To some, it might seem extraordinary that 85-year-old Ernest Van Leeuwen runs 2 1/2 miles a day.
To him, it seems merely sensible.
"It keeps me fit," he said.
To some, it might seem amazing that Van Leeuwen will compete in his fourth Los Angeles Marathon today.
To him, it seems only reasonable.
"I'll tell you this," he said of running long distances at his age, "I get fewer colds."
Van Leeuwen will never be described as a quote machine, but he can churn out the miles.
The Encino resident competes in as many as a dozen road races each year and holds the pending national age record at 28:44 for 5,000 meters, according to a USA Track & Field official.
He has run three of the last four Los Angeles Marathons, winning the 80-98 age division in 1994 and 1995.
The turnout is admittedly scant in that division, as few as a handful of runners each year. And by the time Van Leeuwen crosses the finish line--five to six hours after starting--the elite runners have had time to shower, change, eat a leisurely meal and leave for the airport.
Yet Van Leeuwen consistently beats dozens of runners in each of the younger age divisions. And his durability is all the more noteworthy because he did not take up running until his mid-50s.
The man barely even exercised during the first half-century of his life.
"During World War II, I rode a bicycle to work," he said. "About two miles."
Thin and serious by nature, the Wyoming native spent most of his early years concerned with work and raising a family. The turning point came when Reader's Digest published an article extolling the virtues of physical fitness.
"I went out and ran a block, walked a block, ran a block, walked a block," Van Leeuwen said. "After a while, I ran a mile."
Did he discover the vaunted runner's high?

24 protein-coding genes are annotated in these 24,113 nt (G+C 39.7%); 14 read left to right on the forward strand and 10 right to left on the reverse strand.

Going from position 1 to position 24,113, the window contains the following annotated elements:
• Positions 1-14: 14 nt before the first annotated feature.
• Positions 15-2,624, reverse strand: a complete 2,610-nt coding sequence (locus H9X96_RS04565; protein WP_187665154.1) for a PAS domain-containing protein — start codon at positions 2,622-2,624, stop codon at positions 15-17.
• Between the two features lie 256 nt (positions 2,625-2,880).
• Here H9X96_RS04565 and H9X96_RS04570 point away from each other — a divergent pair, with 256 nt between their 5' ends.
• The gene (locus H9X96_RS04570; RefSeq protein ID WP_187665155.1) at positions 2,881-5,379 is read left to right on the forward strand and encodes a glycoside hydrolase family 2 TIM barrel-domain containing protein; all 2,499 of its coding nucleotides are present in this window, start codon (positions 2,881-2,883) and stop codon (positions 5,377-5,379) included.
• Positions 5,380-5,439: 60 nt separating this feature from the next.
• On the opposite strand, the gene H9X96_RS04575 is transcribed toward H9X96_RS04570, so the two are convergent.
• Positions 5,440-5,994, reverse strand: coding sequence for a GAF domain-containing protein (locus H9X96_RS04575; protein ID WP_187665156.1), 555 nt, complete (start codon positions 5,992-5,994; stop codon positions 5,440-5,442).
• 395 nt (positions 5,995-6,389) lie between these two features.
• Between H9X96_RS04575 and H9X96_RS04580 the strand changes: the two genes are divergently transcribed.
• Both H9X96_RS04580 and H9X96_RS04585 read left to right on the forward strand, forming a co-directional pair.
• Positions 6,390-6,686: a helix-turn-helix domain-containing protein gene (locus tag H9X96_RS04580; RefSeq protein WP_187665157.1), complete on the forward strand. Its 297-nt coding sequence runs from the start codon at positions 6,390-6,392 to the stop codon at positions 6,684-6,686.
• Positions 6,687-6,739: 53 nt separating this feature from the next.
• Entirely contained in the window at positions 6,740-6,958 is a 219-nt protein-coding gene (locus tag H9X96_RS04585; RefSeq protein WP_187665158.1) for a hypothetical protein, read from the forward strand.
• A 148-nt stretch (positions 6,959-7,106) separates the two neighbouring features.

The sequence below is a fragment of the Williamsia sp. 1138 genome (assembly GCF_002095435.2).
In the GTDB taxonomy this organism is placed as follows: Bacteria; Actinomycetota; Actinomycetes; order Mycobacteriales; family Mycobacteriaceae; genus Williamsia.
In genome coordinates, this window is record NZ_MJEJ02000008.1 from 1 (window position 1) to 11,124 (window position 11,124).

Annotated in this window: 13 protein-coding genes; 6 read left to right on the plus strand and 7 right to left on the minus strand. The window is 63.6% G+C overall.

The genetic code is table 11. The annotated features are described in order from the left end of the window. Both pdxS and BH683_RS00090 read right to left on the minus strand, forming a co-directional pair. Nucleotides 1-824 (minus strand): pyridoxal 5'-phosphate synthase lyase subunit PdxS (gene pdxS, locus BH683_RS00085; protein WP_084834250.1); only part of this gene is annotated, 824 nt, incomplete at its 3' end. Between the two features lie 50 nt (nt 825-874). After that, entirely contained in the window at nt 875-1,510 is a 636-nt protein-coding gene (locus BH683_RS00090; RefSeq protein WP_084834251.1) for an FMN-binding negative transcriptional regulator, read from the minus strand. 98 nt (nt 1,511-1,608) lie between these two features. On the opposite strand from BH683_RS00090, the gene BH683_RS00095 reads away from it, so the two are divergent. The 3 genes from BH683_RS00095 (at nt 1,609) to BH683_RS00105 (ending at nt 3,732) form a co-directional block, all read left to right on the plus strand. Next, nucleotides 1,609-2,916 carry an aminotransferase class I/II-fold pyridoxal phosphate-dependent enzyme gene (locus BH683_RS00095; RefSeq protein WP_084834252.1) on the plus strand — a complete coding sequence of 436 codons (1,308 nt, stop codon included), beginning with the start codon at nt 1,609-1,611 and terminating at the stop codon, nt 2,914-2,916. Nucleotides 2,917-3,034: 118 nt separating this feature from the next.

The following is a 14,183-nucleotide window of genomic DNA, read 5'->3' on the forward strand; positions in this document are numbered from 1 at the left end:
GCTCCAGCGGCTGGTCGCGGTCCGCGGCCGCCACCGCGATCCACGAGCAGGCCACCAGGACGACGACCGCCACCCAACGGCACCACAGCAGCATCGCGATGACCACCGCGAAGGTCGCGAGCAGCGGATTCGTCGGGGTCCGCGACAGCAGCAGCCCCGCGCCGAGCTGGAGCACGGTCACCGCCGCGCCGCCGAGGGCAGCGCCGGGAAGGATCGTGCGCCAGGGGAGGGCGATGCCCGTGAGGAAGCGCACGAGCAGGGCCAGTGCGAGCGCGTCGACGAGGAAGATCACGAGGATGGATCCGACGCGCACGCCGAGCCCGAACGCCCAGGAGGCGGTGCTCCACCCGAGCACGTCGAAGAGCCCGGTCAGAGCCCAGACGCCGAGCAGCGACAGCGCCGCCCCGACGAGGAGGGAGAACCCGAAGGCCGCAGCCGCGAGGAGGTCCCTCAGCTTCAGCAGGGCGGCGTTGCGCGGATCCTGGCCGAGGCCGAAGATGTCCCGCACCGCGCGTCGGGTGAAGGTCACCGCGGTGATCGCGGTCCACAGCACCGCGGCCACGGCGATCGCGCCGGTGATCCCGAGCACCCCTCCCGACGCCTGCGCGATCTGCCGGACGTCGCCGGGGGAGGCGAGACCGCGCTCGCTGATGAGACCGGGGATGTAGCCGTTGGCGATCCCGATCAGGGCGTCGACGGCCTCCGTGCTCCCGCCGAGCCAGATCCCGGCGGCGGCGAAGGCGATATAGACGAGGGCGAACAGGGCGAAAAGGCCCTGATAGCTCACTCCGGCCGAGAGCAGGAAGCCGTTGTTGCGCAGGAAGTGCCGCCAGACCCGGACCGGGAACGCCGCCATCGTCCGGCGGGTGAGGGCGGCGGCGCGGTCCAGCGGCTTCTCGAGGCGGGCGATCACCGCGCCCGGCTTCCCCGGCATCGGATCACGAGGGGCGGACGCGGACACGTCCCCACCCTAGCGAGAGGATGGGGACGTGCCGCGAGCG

"I stayed with it because I knew it would be good for me," he said.
Ever the late bloomer, Van Leeuwen waited another decade to find competitive running. Urged by his son, Lee, he began entering 5,000-meter and 10,000-meter races.
Lee said: "In my 30s and 40s, I was a Master's competitor. He would come to my races and I think he got a kick out of it."
Once Van Leeuwen began entering races himself, he began winning.
"It's not that I'm so good, but so many folks my age have given up," he said.
Family members were astonished, though they probably shouldn't have been. Over the course of his life, Van Leeuwen has been successful at a variety of endeavors.
He earned a degree in electrical engineering from California and worked in the aircraft industry as a young man. In the mid-1940s he built a special camera to take time-lapse photographs of the sun--and Life magazine ran a three-page spread of the resulting pictures.
Later, Van Leeuwen educated himself in the field of audio and video recording and ran a successful equipment business in Hollywood.
"Nothing should surprise us about him," Lee said.
So running is merely the newest addition to his ever-evolving interests. That and the environment.
He and his wife, Nina, gather information about the plight of the rain forest and the increase in world population. Van Leeuwen figures if he can attract enough attention with his running, he can spread the word about the Earth's dwindling natural resources.
This goal--and this goal alone--is enough to make him the slightest bit loquacious.
"I want to keep running until I'm past 100," he said. "I'm after Methuselah's record."